After the return of our prodigal queen, I think we were still in shock for a few days. She stayed out again the first night, perhaps in an act of defiant rebellion. But that actually allowed us the chance to look in the nest at midnight on Saturday and see what was going on in there.

There are a lot of dead bees but thankfully no apparent infestation of anything. And the height of the bedding and new wax pots is remarkable. Remember, this is all part of a second / third colony that has developed in the earlier nest due to the 'favourable' weather/climate conditions, something that 'shouldn't really be there'.

We filmed our exploration of the nest for the 'Britain in a day' film project. Be great if it makes it to the final film!

The following day queen returned and after that remained in the nest at night.

During that time we also got two glimpses of yet another new (i.e. previously unaccounted for) bumble mooching about in the nest. Astonishing that half way through November there is still the miracle of birth.

Sadly, though, she has no prospects. There is no food for her to find any more and chances are she can't fly anyway, and is likely to be under developed. Indeed, although she hasn't left the nest, we've seen no more of her.

It certainly lifted our spirits for a while until the next bizarre instalment on Monday. Our queen came out onto the nest ledge at 7 in the morning and just stayed there for hours. Eventually mid-morning BCW went out to offer some honey and sugar water, and queen lapped it up. After this she was slightly more energetic and crept info the entrance tube (but not back into the nest). Something was not right.

She spent the best part of the next 24 hours in this 'nest limbo' and we wondered if she had perished in there. The question was answered by discovering her this afternoon hanging onto the ledge again, at one point by just one leg.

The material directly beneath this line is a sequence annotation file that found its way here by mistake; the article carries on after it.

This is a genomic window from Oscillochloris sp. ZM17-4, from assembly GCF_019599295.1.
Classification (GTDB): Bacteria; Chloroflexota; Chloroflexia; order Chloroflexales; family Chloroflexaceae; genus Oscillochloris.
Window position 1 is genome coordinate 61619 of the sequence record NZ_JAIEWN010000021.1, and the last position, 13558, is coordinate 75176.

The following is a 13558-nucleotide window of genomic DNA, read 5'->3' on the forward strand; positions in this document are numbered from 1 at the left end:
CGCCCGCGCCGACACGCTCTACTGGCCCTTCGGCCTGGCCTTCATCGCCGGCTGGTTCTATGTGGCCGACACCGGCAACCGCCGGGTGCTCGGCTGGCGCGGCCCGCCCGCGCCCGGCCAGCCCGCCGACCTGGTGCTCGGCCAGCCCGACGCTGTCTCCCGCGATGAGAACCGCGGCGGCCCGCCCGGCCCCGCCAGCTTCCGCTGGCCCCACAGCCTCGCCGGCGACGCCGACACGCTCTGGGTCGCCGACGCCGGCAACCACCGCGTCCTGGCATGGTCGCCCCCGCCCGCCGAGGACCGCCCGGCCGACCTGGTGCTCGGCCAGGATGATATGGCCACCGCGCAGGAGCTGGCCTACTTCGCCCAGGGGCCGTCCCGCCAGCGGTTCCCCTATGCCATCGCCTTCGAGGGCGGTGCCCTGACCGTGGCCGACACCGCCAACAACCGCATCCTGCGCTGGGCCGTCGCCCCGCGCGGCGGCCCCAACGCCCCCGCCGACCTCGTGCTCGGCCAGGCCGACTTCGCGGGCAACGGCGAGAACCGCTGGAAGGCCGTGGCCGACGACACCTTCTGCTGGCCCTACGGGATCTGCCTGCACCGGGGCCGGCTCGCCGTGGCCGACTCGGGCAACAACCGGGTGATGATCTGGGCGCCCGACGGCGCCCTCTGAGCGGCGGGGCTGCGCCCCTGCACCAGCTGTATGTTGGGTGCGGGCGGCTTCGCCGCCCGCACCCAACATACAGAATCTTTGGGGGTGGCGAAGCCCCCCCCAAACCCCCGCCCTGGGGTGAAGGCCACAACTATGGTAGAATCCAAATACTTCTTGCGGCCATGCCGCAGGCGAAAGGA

Frustratingly I was heading off on business to Dublin and couldn't intervene, but BCW took excellent command of the situation.

Queenie was clearly in a bad way: terribly weak and lethargic, suddenly looking like 120 years old. We were not hopeful. Although she was seemingly trying to get back to the nest, she didn't have the energy to do so. She fell. Thankfully into a tub that BCW had in waiting.

We took her inside to get warm and fed and despite initial signs of improvement has deteriorated further and quite significantly. She's been through a recognisable period of struggle and agitation that seems to be common to many of the dying bees we've cared for. It's horrible to see any creature go through this.

The end, it would seem is nigh.

I am really very sad. Firstly because it's a horrible lingering death for her. But foremost because we had hopes that she might survive the winter and go on to have a successful colony in spring.

Sadly that won't happen. She's attempted a colony too soon, in the wrong season, because the weather has been so mild. That colony could never develop properly in winter, so she has been cruelly tricked into doing what she is programmed to do: be a mother.

What, I think, we've also learned, is that queens do not change role. Once they have started brooding they will continue to so, even if conditions prevail against them; to the death.

This happens in the normal course of events (usually about August time), when after laying daughter queens, a mother queen can be driven from her own nest while she also succumbs to age and dies a natural death, at an age of 12 -16 months or so.

It looks like that even at an age of just two months, our queen has inherited the same fate. Perhaps the completion of egg laying triggers a natural demise, regardless of age. Either way, the prospect of hibernation and a second brood in spring is a impossibility. It always was a fond hope.

This has been an astonishing and incredible journey. We've never been so close to nature, so bewitched and entranced by the daily activities of our buzzy bumbly friends. Their hidden world has been a constant source of fascination and intrigue. There is still room for a surprise, I'm sure: we've been treated to those many times. But for now we feel a pang of sorrow for the end of an era.